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Wednesday, October 17, 2012

CENCEÑO WITH UNLEAVENED PASSOVER BISCUIT RECIPE



Unleaven Dough Ready for Kneading
Photo by: Lord-Williams
OCast çençeño, Hisp Ar fatîr, Eng  unleavened, as unleavened bread, which was also called Jewish bread. It is curious that Anton Montoro’s Cancionero calls for unleaven bread during the Festival of Booths when it is traditionally made while celebrating the Passover but not for the former.[1] Jews prepared this in remembrance of their flight from Egypt when they could not wait for the bread to rise. Due to this, the Inquisition punished Jews caught eating unleavened bread during that time of year. Christians did eat unleavened bread during Lent and Christians and Muslims ate it during times of famine. See ácimo. [Autoridades. 1979:I:A:263; ES: Anon/Perry. Sep 5, 02:ftn 150; Castro. Alimentación. 1996:187:255;Montoro/Ciceri. 1991:203:102]


MARÍA ÁLVAREZ’ ROLLILLOS, PASSOVER BISCUITS FROM GITLITZ’ DRIZZLE OF HONEY, p 296
Makes enough for 8 servings

Dough Ready for Pressing into a Loaf
Photo by: Lord-Williams
Ingredients

8 tbsp water, plus more if needed
2 tsp olive oil
½ tsp pepper
6 tbsp honey, warmed
4 eggs, beaten
3 ½ c flour, sifted

Preparation

 Preheat the oven to 375º F (190º C). Cover a cookie sheet with aluminum foil.
Beat the first five ingredients together in a small bowl.
The Addition of Pepper an Honey Make this Uniquely Yummy!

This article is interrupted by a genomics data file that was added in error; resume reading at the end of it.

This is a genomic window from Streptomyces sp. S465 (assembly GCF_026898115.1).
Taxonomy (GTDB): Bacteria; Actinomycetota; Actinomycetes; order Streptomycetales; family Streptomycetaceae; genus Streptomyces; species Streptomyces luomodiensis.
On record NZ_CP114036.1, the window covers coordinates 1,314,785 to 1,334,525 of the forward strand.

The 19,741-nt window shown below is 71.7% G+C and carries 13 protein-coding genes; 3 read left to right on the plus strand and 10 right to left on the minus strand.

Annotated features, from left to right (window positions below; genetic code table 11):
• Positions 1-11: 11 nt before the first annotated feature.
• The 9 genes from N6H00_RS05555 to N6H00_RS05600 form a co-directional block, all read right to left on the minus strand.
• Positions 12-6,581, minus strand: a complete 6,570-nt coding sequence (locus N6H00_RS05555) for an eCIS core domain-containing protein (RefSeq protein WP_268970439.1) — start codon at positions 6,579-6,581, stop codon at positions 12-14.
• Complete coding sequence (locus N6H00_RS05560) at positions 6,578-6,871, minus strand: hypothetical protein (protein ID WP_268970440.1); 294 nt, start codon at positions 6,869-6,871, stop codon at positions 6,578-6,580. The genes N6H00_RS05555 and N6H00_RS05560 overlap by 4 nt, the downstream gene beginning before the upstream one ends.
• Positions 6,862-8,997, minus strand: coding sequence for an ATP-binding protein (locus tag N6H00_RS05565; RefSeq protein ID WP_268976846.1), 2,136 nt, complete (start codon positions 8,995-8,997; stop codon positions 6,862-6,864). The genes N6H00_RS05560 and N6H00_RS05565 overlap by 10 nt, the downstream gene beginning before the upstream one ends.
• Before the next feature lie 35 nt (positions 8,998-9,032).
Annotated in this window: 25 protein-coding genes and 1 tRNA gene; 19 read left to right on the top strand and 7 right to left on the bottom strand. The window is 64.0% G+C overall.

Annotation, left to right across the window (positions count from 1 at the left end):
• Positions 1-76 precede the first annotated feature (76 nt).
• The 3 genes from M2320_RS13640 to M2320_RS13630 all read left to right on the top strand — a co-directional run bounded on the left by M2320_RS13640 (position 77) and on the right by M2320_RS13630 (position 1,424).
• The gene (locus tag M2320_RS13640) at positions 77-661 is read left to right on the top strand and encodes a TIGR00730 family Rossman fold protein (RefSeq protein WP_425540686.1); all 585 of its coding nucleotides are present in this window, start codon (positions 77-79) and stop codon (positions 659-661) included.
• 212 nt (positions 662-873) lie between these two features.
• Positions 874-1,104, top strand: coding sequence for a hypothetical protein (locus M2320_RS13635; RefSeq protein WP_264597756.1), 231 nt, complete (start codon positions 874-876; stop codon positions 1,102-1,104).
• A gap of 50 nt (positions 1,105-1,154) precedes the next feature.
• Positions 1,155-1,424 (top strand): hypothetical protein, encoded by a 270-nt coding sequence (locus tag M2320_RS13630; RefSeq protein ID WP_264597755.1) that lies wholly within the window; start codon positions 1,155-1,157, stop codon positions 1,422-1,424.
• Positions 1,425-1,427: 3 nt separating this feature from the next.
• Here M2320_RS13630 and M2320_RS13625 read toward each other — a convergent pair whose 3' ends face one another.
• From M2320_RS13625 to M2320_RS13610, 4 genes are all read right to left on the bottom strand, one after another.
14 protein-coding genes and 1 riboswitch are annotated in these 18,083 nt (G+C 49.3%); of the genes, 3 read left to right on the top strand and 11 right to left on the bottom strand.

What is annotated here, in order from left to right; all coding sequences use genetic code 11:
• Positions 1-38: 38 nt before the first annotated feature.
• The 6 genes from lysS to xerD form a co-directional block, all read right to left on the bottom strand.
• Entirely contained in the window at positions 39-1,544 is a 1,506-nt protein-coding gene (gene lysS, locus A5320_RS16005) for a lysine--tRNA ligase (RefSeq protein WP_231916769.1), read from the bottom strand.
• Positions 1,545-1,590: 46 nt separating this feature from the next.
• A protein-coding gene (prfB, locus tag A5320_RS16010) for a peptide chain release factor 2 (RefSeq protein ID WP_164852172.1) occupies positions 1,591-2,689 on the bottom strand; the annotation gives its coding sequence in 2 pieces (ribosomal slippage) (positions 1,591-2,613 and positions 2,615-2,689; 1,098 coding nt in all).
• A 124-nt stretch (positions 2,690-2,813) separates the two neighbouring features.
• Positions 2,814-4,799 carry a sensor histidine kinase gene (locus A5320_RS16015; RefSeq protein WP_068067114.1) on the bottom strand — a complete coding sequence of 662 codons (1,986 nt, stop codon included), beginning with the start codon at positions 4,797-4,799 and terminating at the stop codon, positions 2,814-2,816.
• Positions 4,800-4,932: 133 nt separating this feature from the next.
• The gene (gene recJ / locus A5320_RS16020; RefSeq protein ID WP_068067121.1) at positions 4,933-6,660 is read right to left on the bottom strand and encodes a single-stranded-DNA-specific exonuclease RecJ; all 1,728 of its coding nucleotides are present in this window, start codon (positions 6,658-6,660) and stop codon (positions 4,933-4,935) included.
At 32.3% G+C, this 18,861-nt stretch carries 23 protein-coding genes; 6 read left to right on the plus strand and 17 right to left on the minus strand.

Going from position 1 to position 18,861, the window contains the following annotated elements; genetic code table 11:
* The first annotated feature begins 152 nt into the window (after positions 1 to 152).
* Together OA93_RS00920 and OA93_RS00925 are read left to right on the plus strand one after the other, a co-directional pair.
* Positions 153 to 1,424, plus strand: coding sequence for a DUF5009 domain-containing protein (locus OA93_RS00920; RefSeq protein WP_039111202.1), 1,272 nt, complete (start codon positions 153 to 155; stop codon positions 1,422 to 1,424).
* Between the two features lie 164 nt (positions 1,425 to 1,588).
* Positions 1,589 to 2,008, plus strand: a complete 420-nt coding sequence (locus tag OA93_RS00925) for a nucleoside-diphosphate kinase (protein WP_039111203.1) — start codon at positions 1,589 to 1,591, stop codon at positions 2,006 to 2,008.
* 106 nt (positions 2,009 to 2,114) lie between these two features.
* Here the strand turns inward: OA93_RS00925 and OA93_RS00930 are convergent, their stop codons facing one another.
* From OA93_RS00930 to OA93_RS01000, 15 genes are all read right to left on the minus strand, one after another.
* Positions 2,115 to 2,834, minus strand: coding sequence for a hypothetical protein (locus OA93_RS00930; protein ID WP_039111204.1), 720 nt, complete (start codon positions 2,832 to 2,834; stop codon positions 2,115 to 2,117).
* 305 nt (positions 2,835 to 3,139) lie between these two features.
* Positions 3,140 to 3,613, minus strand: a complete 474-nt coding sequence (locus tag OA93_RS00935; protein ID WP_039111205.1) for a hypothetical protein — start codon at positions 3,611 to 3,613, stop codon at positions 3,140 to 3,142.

Photo by: Lord-Williams 
 Place the flour in a large bowl. Add the liquid mixture to the flour all at once using a fork, beating as little as possible. If necessary to get the dough to form a mass, add more water, a tablespoon at a time.

Preheat oven to 425ºF / 220ºC

      Put the dough on a floured cutting board, press the dough into a ¾-inch thick round loaf.[2]

Bake them on a prepared cookie sheet for 20 minutes. Reduce heat to 375º/190º C and cook 20 minutes more.[3] Serve while still warm.


[1] Montoro (1403-1483) was a Jewish convert.
[2] Gitlitz instructs to cut the dough into 4 equal portions for make round loaves. Neither Jews nor Spaniards did this. All the dough was cooked as one round loaf. When ready to eat bread the loaf was passed from one eater to the next. Each person broke off a piece by hand. Cutting bread with a knife was considered bad luck.
[3] Gitlitz instructs that the bread takes 20 minutes to cook at 375º F/190ºC. This is not so even if dividing the dough into 4 equal parts. At that temperature, it takes 40-60 minutes if the dough is split into fourths. If not it would take well over an hour for uncut dough.

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